UPDATE: DUE TO POPULAR DEMAND, THE RUN OF THIS SHOW HAS BEEN EXTENDED THROUGH MAY 25. PLAYWRIGHT PHILIP DAWKINS WILL BE PRESENT FOR A POST-SHOW CONVERSATION WITH DIRECTOR JEFF STORER ON FRIDAY, MAY 25.
The play that’s running through May 18, closing out Manbites Dog Theater‘s jubilant 25th season, may be the very best I’ve seen in all their years. A script without a false note, The Homosexuals provides opportunity for extraordinary ensemble acting by several of the Triangle’s most consistently fine actors, under the direction of Jeff Storer, MDT’s co-founder and professor in Duke’s Theater Studies program. Philip Dawkins’ bright 2011 play has a moving story, with likable characters who engage in delicious dialogue during believable situations as they all search for love and happiness. And, it is all about being “gay, gay, GAY!”
The first three contenders for best-ever at Manbites that sprang to mind were The Vanishing Point, from 2007; God’s Ear, from 2010; and The Brothers Size, from 2012. Jeff Storer directed two of these (Joseph Megel the third) but Derrick Ivey–who is fabulous, darling, as theatre director Peter in The Homosexuals–had something to do with the excellence of each of the earlier three, through lead roles and/or set design. He’s crucial here, though inseparable from the rest of the ensemble.
The multi-talented Ivey also designed costumes and the versatile set for The Homosexuals, in which the action moves backwards in time. Simple pieces are rearranged as needed for the scenes–the same objects can become beds or sofas or benches–and behind them in a dimly lit arc against the back wall wait the props and actors of the future scenes, scenes have already occurred and that form part of the collective memory for the friends we’re watching on stage at the moment. Ranged behind, out of reach of fear and struggle and joy, the characters off stage observe their past unfold with attentive tenderness. Our observation of their observation tinges the fresh immediacy of the situations with a poignant hue: This is a lovely stage device to augment to lovely, transparent acting.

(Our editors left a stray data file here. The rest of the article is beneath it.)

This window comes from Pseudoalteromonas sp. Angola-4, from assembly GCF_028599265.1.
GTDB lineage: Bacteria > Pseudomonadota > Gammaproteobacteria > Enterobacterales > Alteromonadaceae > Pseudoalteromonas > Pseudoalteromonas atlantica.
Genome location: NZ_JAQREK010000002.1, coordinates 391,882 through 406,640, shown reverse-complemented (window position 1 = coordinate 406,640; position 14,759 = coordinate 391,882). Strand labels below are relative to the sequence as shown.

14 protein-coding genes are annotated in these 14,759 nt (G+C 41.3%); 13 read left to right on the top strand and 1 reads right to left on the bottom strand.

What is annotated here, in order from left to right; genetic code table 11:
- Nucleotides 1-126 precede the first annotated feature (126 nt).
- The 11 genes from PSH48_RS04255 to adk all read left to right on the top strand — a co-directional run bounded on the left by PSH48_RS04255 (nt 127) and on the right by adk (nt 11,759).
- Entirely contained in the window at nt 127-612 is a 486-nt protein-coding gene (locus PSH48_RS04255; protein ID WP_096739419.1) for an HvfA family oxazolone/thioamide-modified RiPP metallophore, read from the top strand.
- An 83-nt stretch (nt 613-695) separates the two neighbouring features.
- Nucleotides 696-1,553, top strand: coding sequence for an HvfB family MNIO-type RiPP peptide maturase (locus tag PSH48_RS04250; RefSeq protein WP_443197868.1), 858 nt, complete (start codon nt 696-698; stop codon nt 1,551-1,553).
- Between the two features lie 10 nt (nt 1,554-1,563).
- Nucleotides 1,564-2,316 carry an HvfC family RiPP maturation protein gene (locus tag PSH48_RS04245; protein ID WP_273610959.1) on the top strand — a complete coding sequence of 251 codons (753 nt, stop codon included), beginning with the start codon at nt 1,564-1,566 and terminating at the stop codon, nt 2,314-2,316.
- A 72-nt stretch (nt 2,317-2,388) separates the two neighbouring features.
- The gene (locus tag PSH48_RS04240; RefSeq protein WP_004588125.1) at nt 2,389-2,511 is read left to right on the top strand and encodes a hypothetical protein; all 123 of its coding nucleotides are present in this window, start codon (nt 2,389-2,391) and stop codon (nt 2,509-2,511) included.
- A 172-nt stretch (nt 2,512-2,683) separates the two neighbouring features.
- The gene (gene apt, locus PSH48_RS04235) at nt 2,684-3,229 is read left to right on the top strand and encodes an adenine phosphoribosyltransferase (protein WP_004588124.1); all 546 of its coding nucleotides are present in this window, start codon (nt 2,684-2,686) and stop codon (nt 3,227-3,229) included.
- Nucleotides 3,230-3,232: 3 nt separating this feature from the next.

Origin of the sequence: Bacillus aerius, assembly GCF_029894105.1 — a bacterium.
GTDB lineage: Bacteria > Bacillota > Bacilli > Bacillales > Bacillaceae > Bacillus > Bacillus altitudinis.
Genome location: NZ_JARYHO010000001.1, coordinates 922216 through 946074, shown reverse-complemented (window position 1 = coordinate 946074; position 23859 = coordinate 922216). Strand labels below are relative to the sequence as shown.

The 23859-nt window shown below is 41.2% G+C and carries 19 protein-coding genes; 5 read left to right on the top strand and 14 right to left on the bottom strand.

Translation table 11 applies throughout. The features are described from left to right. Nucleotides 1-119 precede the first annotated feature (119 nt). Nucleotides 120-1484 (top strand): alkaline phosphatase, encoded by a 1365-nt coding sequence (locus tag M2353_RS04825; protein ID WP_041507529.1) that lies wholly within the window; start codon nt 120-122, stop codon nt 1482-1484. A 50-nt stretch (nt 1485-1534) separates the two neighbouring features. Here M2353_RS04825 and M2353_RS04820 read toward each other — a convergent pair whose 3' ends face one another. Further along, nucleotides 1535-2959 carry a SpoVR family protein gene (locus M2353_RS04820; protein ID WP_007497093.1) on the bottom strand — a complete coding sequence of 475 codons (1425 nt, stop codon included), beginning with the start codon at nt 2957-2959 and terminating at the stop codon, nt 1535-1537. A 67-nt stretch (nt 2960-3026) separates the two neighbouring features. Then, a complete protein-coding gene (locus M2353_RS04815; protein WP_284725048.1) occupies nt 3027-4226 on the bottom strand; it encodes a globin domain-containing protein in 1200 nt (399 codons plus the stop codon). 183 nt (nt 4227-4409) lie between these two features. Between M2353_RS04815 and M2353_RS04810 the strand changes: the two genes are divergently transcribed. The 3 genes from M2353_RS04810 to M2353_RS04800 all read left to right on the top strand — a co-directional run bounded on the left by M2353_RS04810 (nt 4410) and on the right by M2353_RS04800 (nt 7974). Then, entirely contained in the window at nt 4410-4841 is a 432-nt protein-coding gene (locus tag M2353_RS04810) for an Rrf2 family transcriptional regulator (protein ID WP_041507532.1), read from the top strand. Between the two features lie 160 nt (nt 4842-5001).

The first scene opens with Evan (Ryan Brock, pictured left, above) waiting for Peter (Derrick Ivey) at a skating rink. Watching the upright Ivey, who usually does not flail around on stage, make his entrance on ice skates, flamboyant and teetering, is alone worth the ticket price. But everything after that is even better.
The year is 2010, a decade after the young Evan arrived in the big city. He left in the hinterlands a family who couldn’t love him when he came out as gay. He arrived, like so many before him, scared, confused, hurt, poor, and ready for the big adventure. Ryan Brock could have been built for this role. He’s ridiculously good-looking (and still young enough to look very young) with eyes that could melt an iceberg, and he doesn’t waste any energy on pointless moment, saving it for real action. Almost in a daze upon his arrival, Evan goes to a candy store (!) and meets Michael (beautifully played by Jeffrey Moore), a really nice guy who invites him to a party, where he meets the close circle of friends who become his friends immediately. Except for Tam (Amber Wood, tough, wise-assed and affectionate), who marries British Mark so he can get a green card (Thaddaeus Edwards, impeccable whether his trousers are on or off), it’s a circle of men, gay men. Sometimes and for a while they may be lovers, but they are always friends–to such a degree that they constitute a family.
But we get all that gradually, through the six scenes, each centered on Evan’s interactions with a different friend, and each taking us back two years, until we arrive at the fateful party in 2000, when Evan meets everyone, and we get a glimpse of what drove him away from his former home. In addition to those mentioned above, the group includes Mark (Gregor McElvogue, charming, eloquent, irascible and a little daunting) and Collin (Chris Burner, very funny and endearing). We learn something of everyone’s struggles and adventures, especially in love and lust, and while we don’t watch them grow into the kind honest humans they become, we do get to see how they got that way. Damned if it isn’t about enough to renew faith in humanity. Plus, there are a lot of fine physiques on view.